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We have an app that uses simple one way binding with a GridView to display some data. Well, now we need to allow the user to change some of that data, so I've been trying to get two way data binding to work in the GridView. So far everything displays correctly, but editing cells in the GridView seems to do nothing at all. What am I messing up? Is two way databinding like this even possible? Should I just start converting everything to use a different control, like maybe a DataGrid?

I wrote a tiny test app that shows my problem. If you try it, you'll see that the property setters never get called after their initialization.

Xaml:

    Title="Window1" Height="300" Width="300">
    <Grid>
        <ListView Name="TestList">
            <ListView.View>
                <GridView>
                    <GridViewColumn Header="Strings">
                        <GridViewColumn.CellTemplate>
                            <DataTemplate>
                                <TextBox Text="{Binding Path=String, Mode=TwoWay}"/>
                            </DataTemplate>
                        </GridViewColumn.CellTemplate>
                    </GridViewColumn>
                    <GridViewColumn Header="Bools">
                        <GridViewColumn.CellTemplate>
                            <DataTemplate>
                                <CheckBox IsChecked="{Binding Path=Bool, Mode=TwoWay}"/>
                            </DataTemplate>
                        </GridViewColumn.CellTemplate>
                    </GridViewColumn>
                </GridView>
            </ListView.View>
        </ListView>
    </Grid>
</Window>

And here's the corresponding code:

using System.Collections.Generic;
using System.Windows;

namespace GridViewTextbox
{
    public partial class Window1 : Window
    {
        private List<TestRow> _rows = new List<TestRow>();

        public Window1()
        {
            InitializeComponent();

            _rows.Add(new TestRow("a", false));
            _rows.Add(new TestRow("b", true));
            _rows.Add(new TestRow("c", false));

            TestList.ItemsSource = _rows;
            TestList.DataContext = _rows;
        }
    }

    public class TestRow : System.Windows.DependencyObject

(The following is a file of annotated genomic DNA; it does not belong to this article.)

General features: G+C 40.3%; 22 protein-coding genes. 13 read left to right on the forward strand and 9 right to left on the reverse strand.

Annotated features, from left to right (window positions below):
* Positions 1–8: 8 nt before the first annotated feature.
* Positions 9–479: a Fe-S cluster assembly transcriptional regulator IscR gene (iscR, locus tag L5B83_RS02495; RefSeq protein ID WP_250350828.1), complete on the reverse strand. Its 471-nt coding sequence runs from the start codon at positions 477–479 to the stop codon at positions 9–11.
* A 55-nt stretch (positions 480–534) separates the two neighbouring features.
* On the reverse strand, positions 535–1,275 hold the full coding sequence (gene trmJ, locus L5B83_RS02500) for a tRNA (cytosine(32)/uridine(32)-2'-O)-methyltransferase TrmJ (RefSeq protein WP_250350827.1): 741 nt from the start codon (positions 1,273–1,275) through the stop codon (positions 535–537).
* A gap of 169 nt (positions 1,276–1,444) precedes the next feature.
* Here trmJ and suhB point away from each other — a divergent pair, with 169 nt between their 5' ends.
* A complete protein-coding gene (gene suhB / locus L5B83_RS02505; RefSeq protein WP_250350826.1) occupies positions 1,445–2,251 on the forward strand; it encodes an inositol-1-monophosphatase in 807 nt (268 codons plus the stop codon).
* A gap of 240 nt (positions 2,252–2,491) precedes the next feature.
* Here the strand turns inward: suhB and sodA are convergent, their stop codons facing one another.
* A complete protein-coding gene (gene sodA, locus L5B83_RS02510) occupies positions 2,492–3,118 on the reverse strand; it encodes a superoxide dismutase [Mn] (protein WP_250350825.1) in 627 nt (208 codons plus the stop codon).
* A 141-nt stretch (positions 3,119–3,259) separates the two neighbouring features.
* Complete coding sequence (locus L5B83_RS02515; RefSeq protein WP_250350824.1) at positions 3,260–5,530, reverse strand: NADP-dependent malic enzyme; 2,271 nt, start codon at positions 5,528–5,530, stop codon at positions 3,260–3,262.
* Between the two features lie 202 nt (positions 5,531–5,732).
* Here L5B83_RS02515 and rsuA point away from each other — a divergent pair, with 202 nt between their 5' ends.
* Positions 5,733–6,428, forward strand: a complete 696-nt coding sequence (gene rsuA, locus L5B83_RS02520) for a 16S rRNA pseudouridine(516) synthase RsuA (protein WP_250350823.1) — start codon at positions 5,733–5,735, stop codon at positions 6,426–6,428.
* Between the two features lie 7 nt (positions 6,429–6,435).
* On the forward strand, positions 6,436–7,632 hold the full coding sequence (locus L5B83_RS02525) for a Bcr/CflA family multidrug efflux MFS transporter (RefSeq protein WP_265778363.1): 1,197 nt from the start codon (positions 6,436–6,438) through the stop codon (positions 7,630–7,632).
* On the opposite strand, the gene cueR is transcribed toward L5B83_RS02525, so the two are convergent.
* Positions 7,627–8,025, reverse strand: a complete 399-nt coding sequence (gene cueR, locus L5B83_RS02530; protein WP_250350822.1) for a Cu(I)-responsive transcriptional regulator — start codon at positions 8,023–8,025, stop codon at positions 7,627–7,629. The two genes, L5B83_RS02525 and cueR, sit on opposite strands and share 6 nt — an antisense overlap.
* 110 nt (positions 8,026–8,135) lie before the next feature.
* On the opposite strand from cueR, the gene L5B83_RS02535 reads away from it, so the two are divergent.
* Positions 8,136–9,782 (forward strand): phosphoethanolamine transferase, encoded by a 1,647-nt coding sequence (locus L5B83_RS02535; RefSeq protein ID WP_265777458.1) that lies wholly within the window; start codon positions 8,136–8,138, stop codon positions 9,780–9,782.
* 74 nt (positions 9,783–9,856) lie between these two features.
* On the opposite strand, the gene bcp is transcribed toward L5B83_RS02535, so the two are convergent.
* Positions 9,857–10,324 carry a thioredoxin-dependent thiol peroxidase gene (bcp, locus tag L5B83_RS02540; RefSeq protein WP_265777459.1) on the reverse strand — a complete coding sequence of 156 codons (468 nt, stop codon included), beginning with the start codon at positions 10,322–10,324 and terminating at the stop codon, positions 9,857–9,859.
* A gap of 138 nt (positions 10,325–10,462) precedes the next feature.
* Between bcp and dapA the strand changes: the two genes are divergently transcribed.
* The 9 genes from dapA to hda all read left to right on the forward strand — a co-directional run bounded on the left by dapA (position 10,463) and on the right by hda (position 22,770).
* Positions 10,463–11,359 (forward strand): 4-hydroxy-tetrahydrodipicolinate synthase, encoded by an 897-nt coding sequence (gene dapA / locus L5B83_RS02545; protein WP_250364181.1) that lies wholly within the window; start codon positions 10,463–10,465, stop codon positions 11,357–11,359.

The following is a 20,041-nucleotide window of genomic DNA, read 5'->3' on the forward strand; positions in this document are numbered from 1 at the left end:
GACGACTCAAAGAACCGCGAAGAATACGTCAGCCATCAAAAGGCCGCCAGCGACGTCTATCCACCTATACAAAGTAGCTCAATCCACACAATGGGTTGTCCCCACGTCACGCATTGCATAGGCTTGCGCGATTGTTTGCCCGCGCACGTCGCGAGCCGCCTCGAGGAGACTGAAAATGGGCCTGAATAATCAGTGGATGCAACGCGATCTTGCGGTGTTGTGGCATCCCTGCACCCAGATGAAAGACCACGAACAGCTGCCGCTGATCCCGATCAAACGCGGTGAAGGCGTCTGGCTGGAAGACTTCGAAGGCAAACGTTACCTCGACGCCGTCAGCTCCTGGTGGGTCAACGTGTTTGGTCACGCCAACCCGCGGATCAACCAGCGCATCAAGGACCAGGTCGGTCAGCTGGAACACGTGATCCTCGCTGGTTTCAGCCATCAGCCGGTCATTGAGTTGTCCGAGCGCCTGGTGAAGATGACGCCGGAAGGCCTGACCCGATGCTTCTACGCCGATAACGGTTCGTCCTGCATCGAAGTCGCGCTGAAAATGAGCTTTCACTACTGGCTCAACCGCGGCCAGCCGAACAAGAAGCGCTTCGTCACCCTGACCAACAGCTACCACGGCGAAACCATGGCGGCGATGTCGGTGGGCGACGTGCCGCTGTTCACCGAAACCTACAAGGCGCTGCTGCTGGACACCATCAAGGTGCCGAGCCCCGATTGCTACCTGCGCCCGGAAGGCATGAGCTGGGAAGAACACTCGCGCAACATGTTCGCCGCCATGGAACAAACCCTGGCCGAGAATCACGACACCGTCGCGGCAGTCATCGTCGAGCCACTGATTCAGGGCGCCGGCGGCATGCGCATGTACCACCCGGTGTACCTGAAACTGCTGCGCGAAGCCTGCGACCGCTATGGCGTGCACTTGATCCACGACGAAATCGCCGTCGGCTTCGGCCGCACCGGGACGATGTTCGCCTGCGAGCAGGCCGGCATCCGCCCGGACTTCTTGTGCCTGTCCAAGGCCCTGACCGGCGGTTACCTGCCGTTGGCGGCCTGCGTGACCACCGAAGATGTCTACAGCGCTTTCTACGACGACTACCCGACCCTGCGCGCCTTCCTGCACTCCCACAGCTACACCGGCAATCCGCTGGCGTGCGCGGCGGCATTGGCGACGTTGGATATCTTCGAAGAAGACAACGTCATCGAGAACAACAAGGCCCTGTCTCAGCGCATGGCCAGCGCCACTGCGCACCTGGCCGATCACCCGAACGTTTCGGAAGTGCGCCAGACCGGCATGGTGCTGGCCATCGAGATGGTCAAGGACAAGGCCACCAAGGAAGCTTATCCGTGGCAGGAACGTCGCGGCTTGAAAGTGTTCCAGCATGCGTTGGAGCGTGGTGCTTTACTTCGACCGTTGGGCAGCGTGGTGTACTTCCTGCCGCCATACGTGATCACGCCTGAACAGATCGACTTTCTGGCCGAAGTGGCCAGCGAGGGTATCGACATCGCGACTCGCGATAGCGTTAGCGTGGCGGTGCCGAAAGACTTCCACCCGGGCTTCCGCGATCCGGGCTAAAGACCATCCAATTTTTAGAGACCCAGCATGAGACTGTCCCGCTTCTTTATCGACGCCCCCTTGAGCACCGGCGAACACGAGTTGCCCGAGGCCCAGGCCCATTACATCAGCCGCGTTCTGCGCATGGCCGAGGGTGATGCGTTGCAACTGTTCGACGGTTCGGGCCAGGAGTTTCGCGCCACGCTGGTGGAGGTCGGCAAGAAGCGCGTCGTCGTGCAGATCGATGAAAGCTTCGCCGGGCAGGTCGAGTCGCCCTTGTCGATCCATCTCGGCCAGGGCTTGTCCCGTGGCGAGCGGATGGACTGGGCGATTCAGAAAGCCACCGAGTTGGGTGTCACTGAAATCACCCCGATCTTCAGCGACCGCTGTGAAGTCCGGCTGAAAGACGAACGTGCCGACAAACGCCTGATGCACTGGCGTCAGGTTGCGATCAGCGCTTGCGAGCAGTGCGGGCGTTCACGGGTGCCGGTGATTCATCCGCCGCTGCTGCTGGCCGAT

{
        public TestRow(string s, bool b)
        {
            String = s;
            Bool = b;
        }

        public string String
        {
            get { return (string)GetValue(StringProperty); }
            set { SetValue(StringProperty, value); }
        }

        // Using a DependencyProperty as the backing store for String.  This enables animation, styling, binding, etc...
        public static readonly DependencyProperty StringProperty =
            DependencyProperty.Register("String", typeof(string), typeof(TestRow), new UIPropertyMetadata(""));


        public bool Bool
        {
            get { return (bool)GetValue(BoolProperty); }
            set { SetValue(BoolProperty, value); }
        }

        // Using a DependencyProperty as the backing store for Bool.  This enables animation, styling, binding, etc...
        public static readonly DependencyProperty BoolProperty =
            DependencyProperty.Register("Bool", typeof(bool), typeof(TestRow), new UIPropertyMetadata(false));
    }
}
share|improve this question
    
Suggestion: ObservableCollection<T> rather than List<T>. – user7116 Feb 2 '09 at 21:22
up vote 6 down vote accepted

When you use Dependency Properties, the Setters will not be called by bindings, instead they change the value directly (using SetValue or something similar).

Try adding a PropertyChangedCallback, and set a breakpoint in there to see if the value is changed from the GridView.

public static readonly DependencyProperty BoolProperty =
    DependencyProperty.Register("Bool", typeof(bool), typeof(TestRow), new UIPropertyMetadata(false, OnBoolChanged));
private static void OnBoolChanged(DependencyObject sender, DependencyPropertyChangedEventArgs e)
{
    //this method will be called everytime Bool changes value
}
share|improve this answer
    
AAGH. I've used that in the past too, but today it escaped me. Thanks! – Joe Feb 2 '09 at 21:23

The property setters will NOT be called from WPF if they are dependency properties. Those are used as CLR conveniences and get called by code which is not aware of DependencyProperty.

The WPF code will do:

yourControl.SetValue(TestRow.StringProperty, someValue);

Not:

yourControl.String = someValue;

You need to hook the DepedencyPropertyChanged event to hear the changes.

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